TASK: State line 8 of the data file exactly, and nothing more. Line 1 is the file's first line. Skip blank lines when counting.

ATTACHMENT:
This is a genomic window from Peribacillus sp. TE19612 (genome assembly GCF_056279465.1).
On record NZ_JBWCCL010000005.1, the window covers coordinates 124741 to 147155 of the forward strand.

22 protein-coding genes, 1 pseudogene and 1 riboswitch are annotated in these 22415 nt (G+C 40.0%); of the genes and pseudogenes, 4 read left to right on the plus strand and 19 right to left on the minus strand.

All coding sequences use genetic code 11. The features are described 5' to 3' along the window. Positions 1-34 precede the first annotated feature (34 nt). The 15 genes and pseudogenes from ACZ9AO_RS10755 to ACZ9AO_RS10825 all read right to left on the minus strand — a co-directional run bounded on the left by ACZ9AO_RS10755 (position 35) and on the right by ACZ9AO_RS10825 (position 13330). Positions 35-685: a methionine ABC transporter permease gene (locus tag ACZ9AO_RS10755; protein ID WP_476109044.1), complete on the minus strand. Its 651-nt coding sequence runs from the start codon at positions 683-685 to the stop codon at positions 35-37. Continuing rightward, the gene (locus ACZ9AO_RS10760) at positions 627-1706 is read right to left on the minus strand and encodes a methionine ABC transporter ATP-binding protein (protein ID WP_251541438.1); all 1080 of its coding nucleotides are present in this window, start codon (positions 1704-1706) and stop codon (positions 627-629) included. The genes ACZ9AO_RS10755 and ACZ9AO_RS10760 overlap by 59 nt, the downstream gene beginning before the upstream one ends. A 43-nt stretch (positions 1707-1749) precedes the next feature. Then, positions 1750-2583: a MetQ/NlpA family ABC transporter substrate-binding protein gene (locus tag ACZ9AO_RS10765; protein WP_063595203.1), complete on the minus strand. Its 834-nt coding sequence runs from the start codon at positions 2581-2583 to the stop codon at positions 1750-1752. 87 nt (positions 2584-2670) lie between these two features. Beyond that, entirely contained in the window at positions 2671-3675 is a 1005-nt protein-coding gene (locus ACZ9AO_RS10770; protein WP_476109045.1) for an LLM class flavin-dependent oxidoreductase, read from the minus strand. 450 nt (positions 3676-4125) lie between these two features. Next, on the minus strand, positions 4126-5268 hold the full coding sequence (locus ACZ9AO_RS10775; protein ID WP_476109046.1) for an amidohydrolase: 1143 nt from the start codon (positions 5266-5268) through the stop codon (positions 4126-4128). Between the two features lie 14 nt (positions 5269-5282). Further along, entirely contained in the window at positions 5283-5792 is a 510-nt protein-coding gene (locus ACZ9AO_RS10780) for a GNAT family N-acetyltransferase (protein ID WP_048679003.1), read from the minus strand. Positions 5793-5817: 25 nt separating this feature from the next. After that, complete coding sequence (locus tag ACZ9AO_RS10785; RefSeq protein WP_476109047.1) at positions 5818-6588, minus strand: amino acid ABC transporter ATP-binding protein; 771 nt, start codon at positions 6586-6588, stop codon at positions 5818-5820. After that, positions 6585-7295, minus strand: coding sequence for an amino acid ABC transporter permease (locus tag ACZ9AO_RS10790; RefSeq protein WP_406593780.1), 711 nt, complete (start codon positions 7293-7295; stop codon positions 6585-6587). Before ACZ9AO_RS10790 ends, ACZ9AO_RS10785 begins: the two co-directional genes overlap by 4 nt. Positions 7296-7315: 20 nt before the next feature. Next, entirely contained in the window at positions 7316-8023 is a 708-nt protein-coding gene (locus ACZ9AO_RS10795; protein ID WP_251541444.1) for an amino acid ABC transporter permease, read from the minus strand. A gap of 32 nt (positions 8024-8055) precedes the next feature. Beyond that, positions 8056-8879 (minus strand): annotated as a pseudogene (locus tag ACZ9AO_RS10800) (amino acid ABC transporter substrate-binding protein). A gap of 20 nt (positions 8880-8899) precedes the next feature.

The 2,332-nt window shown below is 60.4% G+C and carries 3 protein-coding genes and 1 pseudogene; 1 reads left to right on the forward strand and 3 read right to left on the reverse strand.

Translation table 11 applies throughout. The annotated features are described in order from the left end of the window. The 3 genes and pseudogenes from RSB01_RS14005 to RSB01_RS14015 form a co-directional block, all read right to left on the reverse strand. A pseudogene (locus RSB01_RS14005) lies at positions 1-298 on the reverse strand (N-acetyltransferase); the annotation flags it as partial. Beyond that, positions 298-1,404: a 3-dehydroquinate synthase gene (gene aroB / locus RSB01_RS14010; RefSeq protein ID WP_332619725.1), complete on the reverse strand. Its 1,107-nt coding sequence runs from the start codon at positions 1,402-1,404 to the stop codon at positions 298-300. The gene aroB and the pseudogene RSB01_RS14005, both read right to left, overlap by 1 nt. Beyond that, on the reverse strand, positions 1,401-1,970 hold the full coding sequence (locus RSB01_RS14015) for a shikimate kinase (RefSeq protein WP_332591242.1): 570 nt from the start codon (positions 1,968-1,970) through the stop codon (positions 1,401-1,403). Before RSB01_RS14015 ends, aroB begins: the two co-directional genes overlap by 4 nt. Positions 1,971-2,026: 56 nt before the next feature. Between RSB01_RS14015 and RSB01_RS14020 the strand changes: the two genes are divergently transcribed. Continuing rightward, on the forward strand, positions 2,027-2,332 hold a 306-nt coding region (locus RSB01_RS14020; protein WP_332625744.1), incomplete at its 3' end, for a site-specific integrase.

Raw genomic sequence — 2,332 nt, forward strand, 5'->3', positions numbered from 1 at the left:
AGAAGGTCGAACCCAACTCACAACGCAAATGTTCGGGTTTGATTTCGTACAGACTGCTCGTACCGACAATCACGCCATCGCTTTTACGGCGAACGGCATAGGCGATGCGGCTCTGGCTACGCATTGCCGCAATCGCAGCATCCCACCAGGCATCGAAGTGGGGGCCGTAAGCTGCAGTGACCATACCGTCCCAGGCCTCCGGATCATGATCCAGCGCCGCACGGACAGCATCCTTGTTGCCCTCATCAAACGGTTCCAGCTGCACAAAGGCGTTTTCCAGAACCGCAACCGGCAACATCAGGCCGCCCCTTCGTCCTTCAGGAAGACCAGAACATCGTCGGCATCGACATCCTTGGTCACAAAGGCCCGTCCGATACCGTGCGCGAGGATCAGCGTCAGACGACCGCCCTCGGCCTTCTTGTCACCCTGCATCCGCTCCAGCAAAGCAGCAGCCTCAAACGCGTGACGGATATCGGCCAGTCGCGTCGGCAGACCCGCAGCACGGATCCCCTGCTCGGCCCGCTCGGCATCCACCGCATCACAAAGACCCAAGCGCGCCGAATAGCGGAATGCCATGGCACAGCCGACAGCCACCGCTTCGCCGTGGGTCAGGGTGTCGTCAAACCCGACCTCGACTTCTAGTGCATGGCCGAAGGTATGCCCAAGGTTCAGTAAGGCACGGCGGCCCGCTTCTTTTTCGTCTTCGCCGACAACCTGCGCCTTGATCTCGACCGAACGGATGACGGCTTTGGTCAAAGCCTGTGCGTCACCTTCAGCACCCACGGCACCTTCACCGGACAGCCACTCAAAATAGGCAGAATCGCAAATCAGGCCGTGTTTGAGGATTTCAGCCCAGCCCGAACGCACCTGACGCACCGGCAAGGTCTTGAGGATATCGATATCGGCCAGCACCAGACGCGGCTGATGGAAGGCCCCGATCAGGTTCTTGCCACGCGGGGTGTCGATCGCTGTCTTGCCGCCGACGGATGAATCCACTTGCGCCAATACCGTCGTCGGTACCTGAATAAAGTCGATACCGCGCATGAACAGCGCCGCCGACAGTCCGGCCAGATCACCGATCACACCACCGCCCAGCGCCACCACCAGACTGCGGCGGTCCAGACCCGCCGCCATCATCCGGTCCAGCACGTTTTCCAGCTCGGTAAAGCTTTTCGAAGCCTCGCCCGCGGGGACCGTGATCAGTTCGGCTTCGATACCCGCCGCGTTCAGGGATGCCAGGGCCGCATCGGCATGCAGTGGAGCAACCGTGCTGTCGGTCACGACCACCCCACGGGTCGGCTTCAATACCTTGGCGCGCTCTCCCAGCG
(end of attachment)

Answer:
AGAAGGTCGAACCCAACTCACAACGCAAATGTTCGGGTTTGATTTCGTACAGACTGCTCGTACCGACAATCACGCCATCGCTTTTACGGCGAACGGCATAGGCGATGCGGCTCTGGCTACGCATTGCCGCAATCGCAGCATCCCACCAGGCATCGAAGTGGGGGCCGTAAGCTGCAGTGACCATACCGTCCCAGGCCTCCGGATCATGATCCAGCGCCGCACGGACAGCATCCTTGTTGCCCTCATCAAACGGTTCCAGCTGCACAAAGGCGTTTTCCAGAACCGCAACCGGCAACATCAGGCCGCCCCTTCGTCCTTCAGGAAGACCAGAACATCGTCGGCATCGACATCCTTGGTCACAAAGGCCCGTCCGATACCGTGCGCGAGGATCAGCGTCAGACGACCGCCCTCGGCCTTCTTGTCACCCTGCATCCGCTCCAGCAAAGCAGCAGCCTCAAACGCGTGACGGATATCGGCCAGTCGCGTCGGCAGACCCGCAGCACGGATCCCCTGCTCGGCCCGCTCGGCATCCACCGCATCACAAAGACCCAAGCGCGCCGAATAGCGGAATGCCATGGCACAGCCGACAGCCACCGCTTCGCCGTGGGTCAGGGTGTCGTCAAACCCGACCTCGACTTCTAGTGCATGGCCGAAGGTATGCCCAAGGTTCAGTAAGGCACGGCGGCCCGCTTCTTTTTCGTCTTCGCCGACAACCTGCGCCTTGATCTCGACCGAACGGATGACGGCTTTGGTCAAAGCCTGTGCGTCACCTTCAGCACCCACGGCACCTTCACCGGACAGCCACTCAAAATAGGCAGAATCGCAAATCAGGCCGTGTTTGAGGATTTCAGCCCAGCCCGAACGCACCTGACGCACCGGCAAGGTCTTGAGGATATCGATATCGGCCAGCACCAGACGCGGCTGATGGAAGGCCCCGATCAGGTTCTTGCCACGCGGGGTGTCGATCGCTGTCTTGCCGCCGACGGATGAATCCACTTGCGCCAATACCGTCGTCGGTACCTGAATAAAGTCGATACCGCGCATGAACAGCGCCGCCGACAGTCCGGCCAGATCACCGATCACACCACCGCCCAGCGCCACCACCAGACTGCGGCGGTCCAGACCCGCCGCCATCATCCGGTCCAGCACGTTTTCCAGCTCGGTAAAGCTTTTCGAAGCCTCGCCCGCGGGGACCGTGATCAGTTCGGCTTCGATACCCGCCGCGTTCAGGGATGCCAGGGCCGCATCGGCATGCAGTGGAGCAACCGTGCTGTCGGTCACGACCACCCCACGGGTCGGCTTCAATACCTTGGCGCGCTCTCCCAGCG